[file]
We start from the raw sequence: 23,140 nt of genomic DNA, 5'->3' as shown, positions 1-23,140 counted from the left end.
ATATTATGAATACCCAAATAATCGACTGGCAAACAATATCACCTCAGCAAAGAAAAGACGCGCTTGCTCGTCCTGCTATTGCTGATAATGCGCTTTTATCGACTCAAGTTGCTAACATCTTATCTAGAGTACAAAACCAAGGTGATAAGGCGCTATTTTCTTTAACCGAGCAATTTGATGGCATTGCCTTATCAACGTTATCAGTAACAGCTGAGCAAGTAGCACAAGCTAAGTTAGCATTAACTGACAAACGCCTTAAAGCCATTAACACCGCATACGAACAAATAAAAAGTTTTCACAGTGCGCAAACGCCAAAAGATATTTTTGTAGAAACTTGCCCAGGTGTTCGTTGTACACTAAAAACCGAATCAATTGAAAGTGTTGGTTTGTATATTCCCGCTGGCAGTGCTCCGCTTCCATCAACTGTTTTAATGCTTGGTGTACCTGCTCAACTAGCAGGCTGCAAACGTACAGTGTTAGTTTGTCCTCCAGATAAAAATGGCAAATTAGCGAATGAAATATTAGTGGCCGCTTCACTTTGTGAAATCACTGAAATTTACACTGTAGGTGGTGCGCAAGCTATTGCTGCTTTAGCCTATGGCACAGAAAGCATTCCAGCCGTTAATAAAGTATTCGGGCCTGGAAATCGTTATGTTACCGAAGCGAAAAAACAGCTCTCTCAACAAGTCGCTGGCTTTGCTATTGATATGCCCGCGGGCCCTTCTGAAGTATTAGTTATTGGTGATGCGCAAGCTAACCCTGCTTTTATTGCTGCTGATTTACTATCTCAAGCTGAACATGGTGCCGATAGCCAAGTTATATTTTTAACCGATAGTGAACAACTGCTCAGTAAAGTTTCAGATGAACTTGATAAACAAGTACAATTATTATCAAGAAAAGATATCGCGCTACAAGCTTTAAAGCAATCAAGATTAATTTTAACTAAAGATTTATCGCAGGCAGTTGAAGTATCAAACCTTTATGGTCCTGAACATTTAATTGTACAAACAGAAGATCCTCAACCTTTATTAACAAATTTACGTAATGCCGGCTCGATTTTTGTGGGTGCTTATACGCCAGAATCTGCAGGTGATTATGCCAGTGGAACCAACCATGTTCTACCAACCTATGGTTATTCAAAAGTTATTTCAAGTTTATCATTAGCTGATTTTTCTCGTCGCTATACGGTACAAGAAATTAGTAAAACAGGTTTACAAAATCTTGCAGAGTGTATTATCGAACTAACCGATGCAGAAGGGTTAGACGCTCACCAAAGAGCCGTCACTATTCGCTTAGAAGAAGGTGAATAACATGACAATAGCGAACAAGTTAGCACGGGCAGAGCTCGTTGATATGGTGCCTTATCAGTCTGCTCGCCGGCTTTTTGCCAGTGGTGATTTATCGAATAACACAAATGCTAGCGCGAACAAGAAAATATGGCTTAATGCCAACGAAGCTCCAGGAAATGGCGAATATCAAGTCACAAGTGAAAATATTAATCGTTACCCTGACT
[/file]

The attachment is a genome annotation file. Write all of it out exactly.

We start from the raw sequence: 23,140 nt of genomic DNA, 5'->3' as shown, positions 1-23,140 counted from the left end.
ATATTATGAATACCCAAATAATCGACTGGCAAACAATATCACCTCAGCAAAGAAAAGACGCGCTTGCTCGTCCTGCTATTGCTGATAATGCGCTTTTATCGACTCAAGTTGCTAACATCTTATCTAGAGTACAAAACCAAGGTGATAAGGCGCTATTTTCTTTAACCGAGCAATTTGATGGCATTGCCTTATCAACGTTATCAGTAACAGCTGAGCAAGTAGCACAAGCTAAGTTAGCATTAACTGACAAACGCCTTAAAGCCATTAACACCGCATACGAACAAATAAAAAGTTTTCACAGTGCGCAAACGCCAAAAGATATTTTTGTAGAAACTTGCCCAGGTGTTCGTTGTACACTAAAAACCGAATCAATTGAAAGTGTTGGTTTGTATATTCCCGCTGGCAGTGCTCCGCTTCCATCAACTGTTTTAATGCTTGGTGTACCTGCTCAACTAGCAGGCTGCAAACGTACAGTGTTAGTTTGTCCTCCAGATAAAAATGGCAAATTAGCGAATGAAATATTAGTGGCCGCTTCACTTTGTGAAATCACTGAAATTTACACTGTAGGTGGTGCGCAAGCTATTGCTGCTTTAGCCTATGGCACAGAAAGCATTCCAGCCGTTAATAAAGTATTCGGGCCTGGAAATCGTTATGTTACCGAAGCGAAAAAACAGCTCTCTCAACAAGTCGCTGGCTTTGCTATTGATATGCCCGCGGGCCCTTCTGAAGTATTAGTTATTGGTGATGCGCAAGCTAACCCTGCTTTTATTGCTGCTGATTTACTATCTCAAGCTGAACATGGTGCCGATAGCCAAGTTATATTTTTAACCGATAGTGAACAACTGCTCAGTAAAGTTTCAGATGAACTTGATAAACAAGTACAATTATTATCAAGAAAAGATATCGCGCTACAAGCTTTAAAGCAATCAAGATTAATTTTAACTAAAGATTTATCGCAGGCAGTTGAAGTATCAAACCTTTATGGTCCTGAACATTTAATTGTACAAACAGAAGATCCTCAACCTTTATTAACAAATTTACGTAATGCCGGCTCGATTTTTGTGGGTGCTTATACGCCAGAATCTGCAGGTGATTATGCCAGTGGAACCAACCATGTTCTACCAACCTATGGTTATTCAAAAGTTATTTCAAGTTTATCATTAGCTGATTTTTCTCGTCGCTATACGGTACAAGAAATTAGTAAAACAGGTTTACAAAATCTTGCAGAGTGTATTATCGAACTAACCGATGCAGAAGGGTTAGACGCTCACCAAAGAGCCGTCACTATTCGCTTAGAAGAAGGTGAATAACATGACAATAGCGAACAAGTTAGCACGGGCAGAGCTCGTTGATATGGTGCCTTATCAGTCTGCTCGCCGGCTTTTTGCCAGTGGTGATTTATCGAATAACACAAATGCTAGCGCGAACAAGAAAATATGGCTTAATGCCAACGAAGCTCCAGGAAATGGCGAATATCAAGTCACAAGTGAAAATATTAATCGTTACCCTGACT